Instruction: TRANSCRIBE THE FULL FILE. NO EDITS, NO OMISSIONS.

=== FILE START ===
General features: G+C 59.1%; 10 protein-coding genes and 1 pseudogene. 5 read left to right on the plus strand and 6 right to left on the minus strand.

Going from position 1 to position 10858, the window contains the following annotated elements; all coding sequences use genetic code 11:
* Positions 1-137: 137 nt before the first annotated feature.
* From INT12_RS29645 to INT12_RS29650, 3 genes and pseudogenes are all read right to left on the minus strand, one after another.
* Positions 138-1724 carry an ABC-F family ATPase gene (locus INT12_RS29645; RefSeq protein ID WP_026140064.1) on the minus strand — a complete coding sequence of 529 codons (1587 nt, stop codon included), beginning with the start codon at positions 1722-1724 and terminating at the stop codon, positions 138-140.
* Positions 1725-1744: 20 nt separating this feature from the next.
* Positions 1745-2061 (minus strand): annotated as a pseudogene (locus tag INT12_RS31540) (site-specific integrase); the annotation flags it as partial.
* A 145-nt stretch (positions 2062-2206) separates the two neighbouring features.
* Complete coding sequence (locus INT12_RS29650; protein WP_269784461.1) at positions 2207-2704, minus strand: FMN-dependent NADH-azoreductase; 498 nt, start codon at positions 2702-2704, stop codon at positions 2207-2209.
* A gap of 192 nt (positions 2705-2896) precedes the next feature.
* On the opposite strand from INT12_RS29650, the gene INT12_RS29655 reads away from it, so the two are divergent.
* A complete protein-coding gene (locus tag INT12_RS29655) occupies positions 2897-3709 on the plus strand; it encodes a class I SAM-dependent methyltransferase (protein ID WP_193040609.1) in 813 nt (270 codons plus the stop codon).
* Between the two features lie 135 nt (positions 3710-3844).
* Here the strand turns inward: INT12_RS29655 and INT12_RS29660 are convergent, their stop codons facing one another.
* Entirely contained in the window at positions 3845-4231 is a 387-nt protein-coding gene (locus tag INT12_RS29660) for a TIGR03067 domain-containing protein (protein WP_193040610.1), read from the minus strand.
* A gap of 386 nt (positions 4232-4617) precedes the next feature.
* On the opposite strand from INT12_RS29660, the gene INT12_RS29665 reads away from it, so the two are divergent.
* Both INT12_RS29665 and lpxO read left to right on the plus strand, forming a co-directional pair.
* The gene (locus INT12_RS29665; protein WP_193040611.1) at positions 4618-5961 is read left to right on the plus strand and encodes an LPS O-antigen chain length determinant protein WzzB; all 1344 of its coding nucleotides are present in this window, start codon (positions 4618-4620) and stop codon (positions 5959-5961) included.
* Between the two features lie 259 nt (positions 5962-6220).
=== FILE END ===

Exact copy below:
General features: G+C 59.1%; 10 protein-coding genes and 1 pseudogene. 5 read left to right on the plus strand and 6 right to left on the minus strand.

Going from position 1 to position 10858, the window contains the following annotated elements; all coding sequences use genetic code 11:
* Positions 1-137: 137 nt before the first annotated feature.
* From INT12_RS29645 to INT12_RS29650, 3 genes and pseudogenes are all read right to left on the minus strand, one after another.
* Positions 138-1724 carry an ABC-F family ATPase gene (locus INT12_RS29645; RefSeq protein ID WP_026140064.1) on the minus strand — a complete coding sequence of 529 codons (1587 nt, stop codon included), beginning with the start codon at positions 1722-1724 and terminating at the stop codon, positions 138-140.
* Positions 1725-1744: 20 nt separating this feature from the next.
* Positions 1745-2061 (minus strand): annotated as a pseudogene (locus tag INT12_RS31540) (site-specific integrase); the annotation flags it as partial.
* A 145-nt stretch (positions 2062-2206) separates the two neighbouring features.
* Complete coding sequence (locus INT12_RS29650; protein WP_269784461.1) at positions 2207-2704, minus strand: FMN-dependent NADH-azoreductase; 498 nt, start codon at positions 2702-2704, stop codon at positions 2207-2209.
* A gap of 192 nt (positions 2705-2896) precedes the next feature.
* On the opposite strand from INT12_RS29650, the gene INT12_RS29655 reads away from it, so the two are divergent.
* A complete protein-coding gene (locus tag INT12_RS29655) occupies positions 2897-3709 on the plus strand; it encodes a class I SAM-dependent methyltransferase (protein ID WP_193040609.1) in 813 nt (270 codons plus the stop codon).
* Between the two features lie 135 nt (positions 3710-3844).
* Here the strand turns inward: INT12_RS29655 and INT12_RS29660 are convergent, their stop codons facing one another.
* Entirely contained in the window at positions 3845-4231 is a 387-nt protein-coding gene (locus tag INT12_RS29660) for a TIGR03067 domain-containing protein (protein WP_193040610.1), read from the minus strand.
* A gap of 386 nt (positions 4232-4617) precedes the next feature.
* On the opposite strand from INT12_RS29660, the gene INT12_RS29665 reads away from it, so the two are divergent.
* Both INT12_RS29665 and lpxO read left to right on the plus strand, forming a co-directional pair.
* The gene (locus INT12_RS29665; protein WP_193040611.1) at positions 4618-5961 is read left to right on the plus strand and encodes an LPS O-antigen chain length determinant protein WzzB; all 1344 of its coding nucleotides are present in this window, start codon (positions 4618-4620) and stop codon (positions 5959-5961) included.
* Between the two features lie 259 nt (positions 5962-6220).